Home Institution

Vanderbilt University

Publication Date

Fall 2019

Program Name

Chile: Cultural Identity, Social Justice, and Community Development


This study explores how familiar community mental health organizations in Valparaíso follow an established model of community mental health, derived from a variety of essays, books, and reports on the topic. Additionally, it serves to present the effect of this relationship on the contemporary social revolution in Chile. The present social and political unrest, manifesting itself in massive protests throughout the country, presents a unique moment in which these themes can be examined. Additionally, Chile encounters high rates of psychological disorders among its population, a lack of protection for the mental health of children and adolescents, and a lack of research about daily mental health support for Chileans, which emphasizes the relevance of investigating to what extent mental health resources and those for families, specifically, adhere to the model. The community mental health model accumulated from a variety of sources outlines several characteristics as goals for community mental health in Chile: a biopsychosocial approach, a focus on prevention, an emphasis on the rights of users as patients and as community members, and respect for diversity. However, currently, no extensive research has not been carried out to determine whether or not this model is implemented, and the research that is available suggests that it is not.

Thus, through a qualitative and exploratory research design using conversations with mental health professionals, a variety of literary sources, and observation, these themes are investigated. Via this methodology, a series of findings are presented regarding interviewees’ perception of the ideal model of community mental health, its implementation, and how this relationship affects the current social movement in Chile. The results suggest that, in Valparaiso, community mental health organizations tend to have a clinical, rather than societal, focus and often prioritize mercantilism over users’ rights and the acceptance and accommodation of diversity. Additionally, the system operates within municipalities, and therefore, organizations vary greatly in the resources they have to offer. It can be concluded that the definition provided by interviewees in this study corresponds with the established definition of community mental health and does not correspond with its implementation. Additionally, this theme is present in the current social revolution in Chile, though the movement is much broader and rooted in a rich socio-historical context which cannot be neglected.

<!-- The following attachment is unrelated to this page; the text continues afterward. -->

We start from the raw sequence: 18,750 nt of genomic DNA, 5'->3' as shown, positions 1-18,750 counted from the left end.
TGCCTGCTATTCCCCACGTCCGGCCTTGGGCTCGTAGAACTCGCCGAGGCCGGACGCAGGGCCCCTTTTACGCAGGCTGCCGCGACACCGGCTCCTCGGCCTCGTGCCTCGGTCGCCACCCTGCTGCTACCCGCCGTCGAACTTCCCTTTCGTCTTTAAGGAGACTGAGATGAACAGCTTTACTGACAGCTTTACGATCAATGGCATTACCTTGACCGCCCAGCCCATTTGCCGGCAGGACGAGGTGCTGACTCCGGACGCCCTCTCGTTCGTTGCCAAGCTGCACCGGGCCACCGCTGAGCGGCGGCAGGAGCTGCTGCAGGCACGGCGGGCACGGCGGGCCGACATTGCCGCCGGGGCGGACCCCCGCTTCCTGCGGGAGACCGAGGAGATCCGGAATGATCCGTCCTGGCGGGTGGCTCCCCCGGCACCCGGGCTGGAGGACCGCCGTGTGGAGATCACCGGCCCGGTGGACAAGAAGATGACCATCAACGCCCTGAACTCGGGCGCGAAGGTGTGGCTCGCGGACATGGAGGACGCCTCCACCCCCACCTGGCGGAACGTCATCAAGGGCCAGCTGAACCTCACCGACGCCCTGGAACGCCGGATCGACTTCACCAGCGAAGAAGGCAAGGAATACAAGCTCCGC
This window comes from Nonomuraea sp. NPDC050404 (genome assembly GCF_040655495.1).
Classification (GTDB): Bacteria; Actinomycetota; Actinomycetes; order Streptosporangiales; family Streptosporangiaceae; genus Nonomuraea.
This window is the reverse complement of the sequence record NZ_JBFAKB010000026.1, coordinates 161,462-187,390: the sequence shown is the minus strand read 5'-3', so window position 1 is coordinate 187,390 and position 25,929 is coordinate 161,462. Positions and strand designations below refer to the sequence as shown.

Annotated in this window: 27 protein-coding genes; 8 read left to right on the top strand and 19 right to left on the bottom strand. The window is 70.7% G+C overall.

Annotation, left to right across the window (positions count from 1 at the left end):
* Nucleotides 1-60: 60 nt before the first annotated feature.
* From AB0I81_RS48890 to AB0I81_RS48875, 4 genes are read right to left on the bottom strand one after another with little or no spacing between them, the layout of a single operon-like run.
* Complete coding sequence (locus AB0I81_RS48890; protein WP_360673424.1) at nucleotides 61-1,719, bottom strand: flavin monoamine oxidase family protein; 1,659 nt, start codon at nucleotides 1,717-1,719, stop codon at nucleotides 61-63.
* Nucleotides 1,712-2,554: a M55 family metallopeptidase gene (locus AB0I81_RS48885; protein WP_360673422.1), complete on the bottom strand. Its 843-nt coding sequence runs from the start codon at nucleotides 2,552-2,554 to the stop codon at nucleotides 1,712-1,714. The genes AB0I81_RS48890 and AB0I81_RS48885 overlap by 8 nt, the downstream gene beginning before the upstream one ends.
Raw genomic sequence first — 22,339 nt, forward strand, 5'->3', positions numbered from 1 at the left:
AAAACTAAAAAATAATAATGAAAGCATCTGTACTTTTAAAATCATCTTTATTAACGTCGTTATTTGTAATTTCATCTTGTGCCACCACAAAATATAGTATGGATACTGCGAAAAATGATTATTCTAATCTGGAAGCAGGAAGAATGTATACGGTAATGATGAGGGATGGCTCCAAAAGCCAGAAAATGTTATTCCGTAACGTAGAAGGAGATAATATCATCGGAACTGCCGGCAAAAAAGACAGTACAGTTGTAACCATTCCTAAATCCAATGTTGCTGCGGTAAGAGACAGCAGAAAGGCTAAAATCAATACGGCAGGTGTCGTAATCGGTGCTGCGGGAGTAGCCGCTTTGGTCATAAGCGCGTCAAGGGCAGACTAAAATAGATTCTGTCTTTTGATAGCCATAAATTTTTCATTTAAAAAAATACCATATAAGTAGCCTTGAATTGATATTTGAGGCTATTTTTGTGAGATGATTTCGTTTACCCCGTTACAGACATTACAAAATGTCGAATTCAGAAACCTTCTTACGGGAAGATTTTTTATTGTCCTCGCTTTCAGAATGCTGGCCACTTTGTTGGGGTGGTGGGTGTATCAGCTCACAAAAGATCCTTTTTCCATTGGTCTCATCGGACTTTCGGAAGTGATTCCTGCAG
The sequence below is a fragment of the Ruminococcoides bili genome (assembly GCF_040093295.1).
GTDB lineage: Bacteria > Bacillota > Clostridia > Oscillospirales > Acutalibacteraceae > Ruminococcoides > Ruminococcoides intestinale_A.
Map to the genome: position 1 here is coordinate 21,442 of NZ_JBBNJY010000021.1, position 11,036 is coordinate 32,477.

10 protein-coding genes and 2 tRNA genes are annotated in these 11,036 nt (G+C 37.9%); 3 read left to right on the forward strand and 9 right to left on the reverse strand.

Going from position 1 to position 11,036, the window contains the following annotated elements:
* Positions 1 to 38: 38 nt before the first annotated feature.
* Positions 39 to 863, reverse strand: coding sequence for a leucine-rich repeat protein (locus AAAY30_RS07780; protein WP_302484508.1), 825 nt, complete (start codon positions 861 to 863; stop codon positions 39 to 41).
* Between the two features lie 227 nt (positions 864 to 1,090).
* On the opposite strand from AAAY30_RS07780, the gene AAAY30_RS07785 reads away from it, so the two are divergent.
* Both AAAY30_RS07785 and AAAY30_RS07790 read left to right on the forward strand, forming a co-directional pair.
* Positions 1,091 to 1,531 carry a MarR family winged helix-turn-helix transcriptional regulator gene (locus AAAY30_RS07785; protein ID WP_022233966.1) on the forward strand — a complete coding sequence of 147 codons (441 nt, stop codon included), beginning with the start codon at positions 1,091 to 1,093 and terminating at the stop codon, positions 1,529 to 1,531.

Community Health and Preventive Medicine | Community Psychology | Health Communication | Health Policy | Latin American Languages and Societies | Latin American Studies | Mental and Social Health | Multicultural Psychology | Politics and Social Change | Social and Cultural Anthropology


Article Location